Dermatology

Dermatology

The skin is the body’s largest organ. In addition to serving as a protective shield against heat, light, injury and infection the skin also regulates body temperature, stores water and fat and is a sensory organ.
Therefore the necessity to protect it and keep it healthy: even nowadays, a patient with a severe skin condition may be discriminated and live a frustrated life.
In some conditions, such as severe wounds and burns, the healing system of the skin may not be effective, thus increasing the risk of inflammation, infection and sepsis. Wound etiology, patient age, presence of co-morbidities leading to a general immunodepression, diabetes as well as a diet poor in vitamins- in particular vitamin C- impact on the healing process, as do factors such as wound and burn size, depth and location.
Medicaments and topic preparations containing Hyaluronic Acid, naturally found in connective and epithelial cells, also in combination with bactericidal substances such as Silver Sulphadiazine, surely enhance the repairing processes of the skin, preserving its functions.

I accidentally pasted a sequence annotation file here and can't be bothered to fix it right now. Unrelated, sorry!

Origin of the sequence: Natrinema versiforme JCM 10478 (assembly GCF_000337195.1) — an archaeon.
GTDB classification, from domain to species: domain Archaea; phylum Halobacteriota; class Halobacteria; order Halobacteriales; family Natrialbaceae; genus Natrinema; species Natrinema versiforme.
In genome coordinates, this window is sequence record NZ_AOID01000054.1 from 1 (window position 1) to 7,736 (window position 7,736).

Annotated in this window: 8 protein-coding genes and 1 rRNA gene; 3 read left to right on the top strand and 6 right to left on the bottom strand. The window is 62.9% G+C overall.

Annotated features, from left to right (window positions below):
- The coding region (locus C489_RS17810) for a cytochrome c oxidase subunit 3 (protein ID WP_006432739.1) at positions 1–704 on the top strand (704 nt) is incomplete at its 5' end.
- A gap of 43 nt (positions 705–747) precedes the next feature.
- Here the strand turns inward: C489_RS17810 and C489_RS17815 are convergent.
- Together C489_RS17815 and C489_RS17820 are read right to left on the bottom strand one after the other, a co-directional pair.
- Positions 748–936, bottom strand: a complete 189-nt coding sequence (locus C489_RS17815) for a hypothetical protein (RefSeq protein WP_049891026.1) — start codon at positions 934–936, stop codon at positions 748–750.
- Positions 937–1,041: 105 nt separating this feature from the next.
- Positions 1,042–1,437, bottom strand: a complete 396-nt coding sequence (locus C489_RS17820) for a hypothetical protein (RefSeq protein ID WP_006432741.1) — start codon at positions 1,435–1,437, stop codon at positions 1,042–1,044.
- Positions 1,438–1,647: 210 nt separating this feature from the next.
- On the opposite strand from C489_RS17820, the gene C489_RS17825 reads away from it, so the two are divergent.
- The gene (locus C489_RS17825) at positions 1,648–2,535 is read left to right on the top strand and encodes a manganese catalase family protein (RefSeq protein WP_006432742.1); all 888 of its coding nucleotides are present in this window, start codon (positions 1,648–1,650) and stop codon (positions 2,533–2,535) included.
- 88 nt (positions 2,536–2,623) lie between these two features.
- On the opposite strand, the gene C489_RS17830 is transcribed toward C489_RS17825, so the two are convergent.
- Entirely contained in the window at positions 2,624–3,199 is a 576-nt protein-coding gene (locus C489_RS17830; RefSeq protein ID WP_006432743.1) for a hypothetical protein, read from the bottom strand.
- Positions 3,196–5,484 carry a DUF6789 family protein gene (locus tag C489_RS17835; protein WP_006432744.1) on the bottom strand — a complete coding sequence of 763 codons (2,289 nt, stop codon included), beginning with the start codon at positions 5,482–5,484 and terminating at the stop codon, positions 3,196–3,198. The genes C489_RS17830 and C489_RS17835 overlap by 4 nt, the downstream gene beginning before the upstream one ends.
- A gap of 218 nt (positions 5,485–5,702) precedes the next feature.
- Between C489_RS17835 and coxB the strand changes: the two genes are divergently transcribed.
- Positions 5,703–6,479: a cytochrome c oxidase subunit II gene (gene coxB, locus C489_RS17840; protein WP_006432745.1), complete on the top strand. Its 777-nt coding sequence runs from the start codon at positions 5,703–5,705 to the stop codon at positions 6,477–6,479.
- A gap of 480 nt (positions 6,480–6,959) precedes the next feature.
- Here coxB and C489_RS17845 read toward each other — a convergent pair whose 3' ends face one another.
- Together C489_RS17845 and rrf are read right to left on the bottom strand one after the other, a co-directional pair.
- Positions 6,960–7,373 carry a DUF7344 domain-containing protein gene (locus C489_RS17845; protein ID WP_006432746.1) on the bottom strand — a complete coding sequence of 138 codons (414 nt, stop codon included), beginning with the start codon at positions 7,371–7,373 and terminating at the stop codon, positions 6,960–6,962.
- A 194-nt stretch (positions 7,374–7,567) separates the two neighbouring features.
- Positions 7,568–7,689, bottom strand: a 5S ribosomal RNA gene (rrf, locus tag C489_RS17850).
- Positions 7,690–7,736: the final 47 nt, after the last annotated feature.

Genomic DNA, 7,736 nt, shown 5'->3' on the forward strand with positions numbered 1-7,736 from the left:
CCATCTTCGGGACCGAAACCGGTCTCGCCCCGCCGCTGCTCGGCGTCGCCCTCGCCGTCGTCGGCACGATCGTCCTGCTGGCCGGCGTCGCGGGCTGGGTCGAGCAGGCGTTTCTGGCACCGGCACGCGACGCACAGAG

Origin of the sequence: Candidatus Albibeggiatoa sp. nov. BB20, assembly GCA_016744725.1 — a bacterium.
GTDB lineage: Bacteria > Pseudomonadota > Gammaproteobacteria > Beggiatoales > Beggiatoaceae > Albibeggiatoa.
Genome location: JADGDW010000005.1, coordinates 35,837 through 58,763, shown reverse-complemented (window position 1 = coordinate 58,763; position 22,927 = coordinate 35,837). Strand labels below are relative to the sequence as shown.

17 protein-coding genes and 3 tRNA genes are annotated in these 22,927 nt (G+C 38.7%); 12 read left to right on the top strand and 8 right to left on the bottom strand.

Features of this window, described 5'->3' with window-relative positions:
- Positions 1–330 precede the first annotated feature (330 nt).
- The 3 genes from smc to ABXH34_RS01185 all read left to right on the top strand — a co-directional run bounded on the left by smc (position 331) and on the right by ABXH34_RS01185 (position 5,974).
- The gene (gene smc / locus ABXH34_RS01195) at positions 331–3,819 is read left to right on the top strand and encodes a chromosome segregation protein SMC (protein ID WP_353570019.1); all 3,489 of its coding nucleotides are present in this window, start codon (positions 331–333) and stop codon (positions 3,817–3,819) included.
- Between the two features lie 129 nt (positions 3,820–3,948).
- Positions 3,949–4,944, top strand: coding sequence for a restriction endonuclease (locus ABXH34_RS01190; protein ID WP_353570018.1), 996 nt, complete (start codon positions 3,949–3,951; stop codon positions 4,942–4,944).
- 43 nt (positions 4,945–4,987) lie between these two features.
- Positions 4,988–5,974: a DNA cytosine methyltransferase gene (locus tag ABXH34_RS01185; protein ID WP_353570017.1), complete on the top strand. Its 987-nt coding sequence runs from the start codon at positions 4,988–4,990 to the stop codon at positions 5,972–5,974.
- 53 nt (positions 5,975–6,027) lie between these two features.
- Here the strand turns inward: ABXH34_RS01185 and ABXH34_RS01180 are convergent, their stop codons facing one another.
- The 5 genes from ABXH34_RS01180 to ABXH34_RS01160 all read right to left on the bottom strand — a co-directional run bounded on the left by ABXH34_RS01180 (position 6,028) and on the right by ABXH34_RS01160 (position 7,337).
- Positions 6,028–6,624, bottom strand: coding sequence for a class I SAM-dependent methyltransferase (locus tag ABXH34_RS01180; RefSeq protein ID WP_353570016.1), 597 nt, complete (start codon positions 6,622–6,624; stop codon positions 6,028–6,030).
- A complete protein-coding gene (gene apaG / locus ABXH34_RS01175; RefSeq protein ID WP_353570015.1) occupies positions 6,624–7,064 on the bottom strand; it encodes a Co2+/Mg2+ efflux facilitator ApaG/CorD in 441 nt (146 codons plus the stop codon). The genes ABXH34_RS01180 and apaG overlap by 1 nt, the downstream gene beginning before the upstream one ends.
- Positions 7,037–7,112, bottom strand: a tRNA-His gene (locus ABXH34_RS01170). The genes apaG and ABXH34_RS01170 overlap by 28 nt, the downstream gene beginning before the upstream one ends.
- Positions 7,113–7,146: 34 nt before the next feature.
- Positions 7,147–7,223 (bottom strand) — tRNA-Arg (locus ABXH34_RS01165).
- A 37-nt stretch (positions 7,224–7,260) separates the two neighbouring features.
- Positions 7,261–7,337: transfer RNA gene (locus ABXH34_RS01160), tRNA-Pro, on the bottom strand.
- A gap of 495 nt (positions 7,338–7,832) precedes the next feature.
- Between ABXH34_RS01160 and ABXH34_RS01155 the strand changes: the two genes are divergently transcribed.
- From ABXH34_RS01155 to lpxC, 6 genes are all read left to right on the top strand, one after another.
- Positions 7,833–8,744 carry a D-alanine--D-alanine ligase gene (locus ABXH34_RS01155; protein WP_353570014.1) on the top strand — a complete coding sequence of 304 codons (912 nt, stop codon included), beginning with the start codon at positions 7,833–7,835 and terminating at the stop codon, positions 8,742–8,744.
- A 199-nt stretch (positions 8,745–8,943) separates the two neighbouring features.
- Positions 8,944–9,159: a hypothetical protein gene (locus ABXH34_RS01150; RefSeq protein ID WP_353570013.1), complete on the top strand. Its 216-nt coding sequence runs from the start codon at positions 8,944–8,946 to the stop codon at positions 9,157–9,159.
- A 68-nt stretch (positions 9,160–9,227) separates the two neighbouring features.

Among the several medical conditions which may affect the skin, psoriasis is a very common one. This disease can be defined as a persistent, chronic pathology which affects the life cycle of skin cells which build up rapidly on the surface of the skin, forming thick silvery scales and sometimes painful itchy, dry, red patches. Psoriasis can complicate in association with arthritis.
Some say that psoriasis is the oldest known skin disease. Many ancient books including the Bible mention people afflicted with it, but unfortunately little was known about the origin of the disease for hundreds of years.
Still nowadays, psoriasis can turn into a real disability for many people affecting their daily life and leading to severe psychological problems (24% of patients with severe psoriasis experience depression). Moreover, the disease follows a frustrating pattern of remissions and relapses with stress playing an important role as in most skin disorders.
There is no cure, but medicaments with corticosteroids such as Betamethasone Valerate (BMV) are an excellent symptomatic treatment. BMV has anti-inflammatory, antipruritic and vasoconstrictive properties which make it effective in reducing the symptoms of psoriasis. This treatment is often carried out under occlusion to increase its efficacy.
The plaster of BMV, which has been recently developed, combines the efficacy of BMV under occlusion to the controlled release of the active principle, as well as to an improved compliance of the treatment

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